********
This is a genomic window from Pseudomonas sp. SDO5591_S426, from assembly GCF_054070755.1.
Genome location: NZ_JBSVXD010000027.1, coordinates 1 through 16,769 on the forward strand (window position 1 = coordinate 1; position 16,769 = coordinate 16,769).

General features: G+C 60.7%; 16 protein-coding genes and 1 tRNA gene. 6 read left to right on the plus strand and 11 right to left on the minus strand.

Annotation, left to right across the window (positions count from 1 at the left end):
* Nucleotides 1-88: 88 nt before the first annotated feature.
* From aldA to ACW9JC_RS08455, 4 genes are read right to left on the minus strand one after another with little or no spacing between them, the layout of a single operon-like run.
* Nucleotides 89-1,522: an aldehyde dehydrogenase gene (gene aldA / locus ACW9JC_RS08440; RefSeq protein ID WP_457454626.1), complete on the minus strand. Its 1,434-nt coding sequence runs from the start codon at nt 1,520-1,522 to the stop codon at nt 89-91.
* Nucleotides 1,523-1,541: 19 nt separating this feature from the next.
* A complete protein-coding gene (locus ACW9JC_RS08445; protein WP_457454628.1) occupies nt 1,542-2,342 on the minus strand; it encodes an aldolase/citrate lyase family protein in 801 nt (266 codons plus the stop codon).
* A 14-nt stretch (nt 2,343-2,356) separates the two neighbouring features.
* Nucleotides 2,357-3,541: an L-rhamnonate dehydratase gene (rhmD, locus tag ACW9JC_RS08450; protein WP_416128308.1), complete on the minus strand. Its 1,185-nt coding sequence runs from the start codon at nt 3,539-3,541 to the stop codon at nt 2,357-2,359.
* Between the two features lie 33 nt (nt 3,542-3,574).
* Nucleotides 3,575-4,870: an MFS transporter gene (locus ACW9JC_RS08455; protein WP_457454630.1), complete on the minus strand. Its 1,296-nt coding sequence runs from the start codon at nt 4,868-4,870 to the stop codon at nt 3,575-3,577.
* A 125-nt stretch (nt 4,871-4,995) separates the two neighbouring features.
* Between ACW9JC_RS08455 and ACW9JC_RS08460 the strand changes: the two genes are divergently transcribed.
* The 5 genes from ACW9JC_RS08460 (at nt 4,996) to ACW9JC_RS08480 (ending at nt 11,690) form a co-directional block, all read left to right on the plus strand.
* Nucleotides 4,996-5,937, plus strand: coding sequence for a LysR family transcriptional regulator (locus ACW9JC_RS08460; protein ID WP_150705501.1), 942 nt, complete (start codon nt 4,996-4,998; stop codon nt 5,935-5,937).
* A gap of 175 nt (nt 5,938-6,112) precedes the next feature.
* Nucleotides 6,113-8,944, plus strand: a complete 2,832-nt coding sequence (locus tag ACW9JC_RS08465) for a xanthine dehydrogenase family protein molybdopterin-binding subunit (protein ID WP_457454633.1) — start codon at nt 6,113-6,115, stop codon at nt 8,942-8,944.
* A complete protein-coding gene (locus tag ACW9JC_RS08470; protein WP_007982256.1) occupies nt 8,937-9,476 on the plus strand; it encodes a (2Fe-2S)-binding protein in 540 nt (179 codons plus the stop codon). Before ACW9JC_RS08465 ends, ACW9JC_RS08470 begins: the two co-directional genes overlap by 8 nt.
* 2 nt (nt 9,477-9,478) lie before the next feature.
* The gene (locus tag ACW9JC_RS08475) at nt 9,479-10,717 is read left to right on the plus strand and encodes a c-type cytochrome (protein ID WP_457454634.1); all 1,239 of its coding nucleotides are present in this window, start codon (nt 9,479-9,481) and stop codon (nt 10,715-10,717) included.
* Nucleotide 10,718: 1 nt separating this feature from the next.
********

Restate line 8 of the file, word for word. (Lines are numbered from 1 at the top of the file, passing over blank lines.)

* Nucleotides 1,523-1,541: 19 nt separating this feature from the next.